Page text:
While the researchers and doctors agree that parental alienation due to divorce or separation has an adverse effect on a child’s psychology, divorced or separated fathers are often left to suffer and deal with the alienation. Marital discords are on the rise and with that the role of law lords becomes utmost important to ensure that “Fathers’ Rights” are not compromised. The biased nature of Indian Legal system has always endorsed custody of children to estranged wives and at the same time eschewed fathers from even meeting with them. Wives have used this bias attitude to an extent of lawful kidnapping of children. Children are widely being used as a weapon to extort money from the fathers in the name of maintenance and any visitation/custody requests from father’s side are strongly opposed by wives. Any court orders permitting the fathers to meet with their children are not either not obeyed by the wives and such disobedience are easily overlooked by the judicial system. Moreover the possibility of wives ingraining all kinds of negative feelings in children’s mind is so widespread that they deliberately don’t let the child meet their fathers and grand parents. Their only motive is to seek personal retaliation and win the dirty self-initiated fight against the husband, and in order to do so they use children as a tool without understanding the toxic effects this could have on the child.

Because of the laws in India which are lopsided towards the mother, Law Commission of India had recommended for sweeping reforms in existing laws in their report “Reforms in Guardianship and Custody Laws in India” of May 2015 which is yet to see the light of the day. Children’s are still being a victim to custody matters, And 95% cases mother are eventually are selected as the custodial parent (CP) of the child and fathers are Non-Custodial Parents (NCPs) who are just considered nothing more than a ATM Machine, a Visitors or a Criminal who ultimate goal is only to end up paying for his child’s maintenance even without a hope of seeing or meeting his child who could have been separated for days, months, years may be in some case for their entire lifetime even after paying child support regularly.

Hence as a results of such biased lopsided laws, as a step towards equal parenting we demand the following:

  • Removal of superiority of one parent over the other.
  • A new law safeguarding rights of both parents be implemented soon.
  • Gender-based stereotypes—e.g., that a girl child should be raised by the mother are outdated. Both parents have valuable contributions to make in the lives of children of either gender.
  • Provide for the option of awarding joint custody to both parents, favorable to the welfare of the child.
  • Stringent punishment for estranged wives who doesn’t obey court orders and disallows fathers and grand-parents from meeting the child or who doesn’t obey court orders.

We at Vaastav Foundation are raising our voice for our rights to be heard, that we too should be considered as human beings, as a part and parcel of the society and not as provider of economic support to nation but also as human beings who’s demand for rights needs to be heard, to have gender neutral laws, as fathers – the right in raising our children. Don’t view us as ATMs or devoid of emotions and love. We too are human beings, with feelings of care and affection for our child and family.We request our friends in media and society alike to join us in making the event a success. We intend to have a dharna at Azad Maidan, Mumbai and signature campaign at CST Station on June 18, 2016 as we fight for what we truly believe in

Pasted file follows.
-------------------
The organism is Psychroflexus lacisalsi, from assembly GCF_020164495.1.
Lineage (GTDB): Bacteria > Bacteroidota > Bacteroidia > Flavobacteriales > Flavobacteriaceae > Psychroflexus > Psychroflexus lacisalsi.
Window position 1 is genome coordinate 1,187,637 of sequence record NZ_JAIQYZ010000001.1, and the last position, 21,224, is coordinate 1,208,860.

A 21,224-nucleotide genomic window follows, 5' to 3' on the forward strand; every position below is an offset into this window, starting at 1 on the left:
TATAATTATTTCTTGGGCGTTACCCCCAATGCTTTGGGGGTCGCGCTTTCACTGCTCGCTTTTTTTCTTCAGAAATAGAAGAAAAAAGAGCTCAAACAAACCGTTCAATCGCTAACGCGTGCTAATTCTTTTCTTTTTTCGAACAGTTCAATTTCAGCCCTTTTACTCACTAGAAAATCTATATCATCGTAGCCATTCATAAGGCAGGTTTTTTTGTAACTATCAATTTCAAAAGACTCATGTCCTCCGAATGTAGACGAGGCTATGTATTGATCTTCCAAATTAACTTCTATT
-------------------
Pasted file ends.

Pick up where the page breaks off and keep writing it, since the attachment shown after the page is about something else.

“Fatherhood is a biological right NOT a court driven fight”

Each one of us can make DIFFERENCE. Together we make CHANGE

 — Barbara Mikulshi

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References :

  • Kindlon, Dan (2003) Too Much of A Good Thing: Raising Children of Character in an Indulgent Age
  • Horn, W., & Sylvester, T. (2002); U. S. Department of Health and Human Services, Substance Abuse and Mental Health Services Administration (SAMHSA). (1996).

Bronte-Tinkew, Jacinta, Kristin A. Moore, Randolph C. Capps, and Jonathan Zaff. (2004) “The influence of father involvement on youth risk behaviors among adolescents: A comparison of native-born and immigrant families.” Article in Press. Social Science Research

  • Bögels, Susan & Phares, Vicky. (2007) Fathers’ role in the etiology, prevention and treatment of child anxiety. Clinical Psychology Review 28 (2008) 539–558.

Gable, S., Crnic, K., & Belsky, J. (1994). Coparenting within the family system: Influences on children’s development. Family Relations, 43(4), 380-386

  • Goldstine, H. S. (1982). Fathers’ absence and cognitive development of 12-17 year olds. Psychological Reports, 51, 843-848; Nord, C., & West, J. (2001). Fathers’ and mothers’ involvement in their children’s schools by family type and resident status [On-line]. Available: http://nces.ed.gov/pubsearch/pubsinfo.asp?pubid=2001032.
  • Campbell & von Stauffenberg, 2008
  • Dissertation by Dr. Laura Markham based on research done at the Barnard Toddlers Center, Columbia University.
  • Harper, Cynthia C. and Sara S. McLanahan. “Father Absence and Youth Incarceration.” Journal of Research on Adolescence 14 (September 2004): 369-397.

Bush, Connee, Ronald L. Mullis, and Ann K. Mullis. “Differences in Empathy Between Offender and Nonoffender Youth.” Journal of Youth and Adolescence 29 (August 2000): 467-478.

  • U.S. Department of Health and Human Services. National Center for Health Statistics. National Health Interview Survey. Hyattsville, MD 1988.

Billy, John O. G., Karin L. Brewster and William R. Grady. “Contextual Effects on the Sexual Behavior of Adolescent Women.” Journal of Marriage and Family 56 (1994): 381-404. Bruce J. Ellis et al., “Does Father Absence Place Daughters at Special Risk for Early Sexual Activity and Teenage Pregnancy?” Child Development 74[2003]: 801-821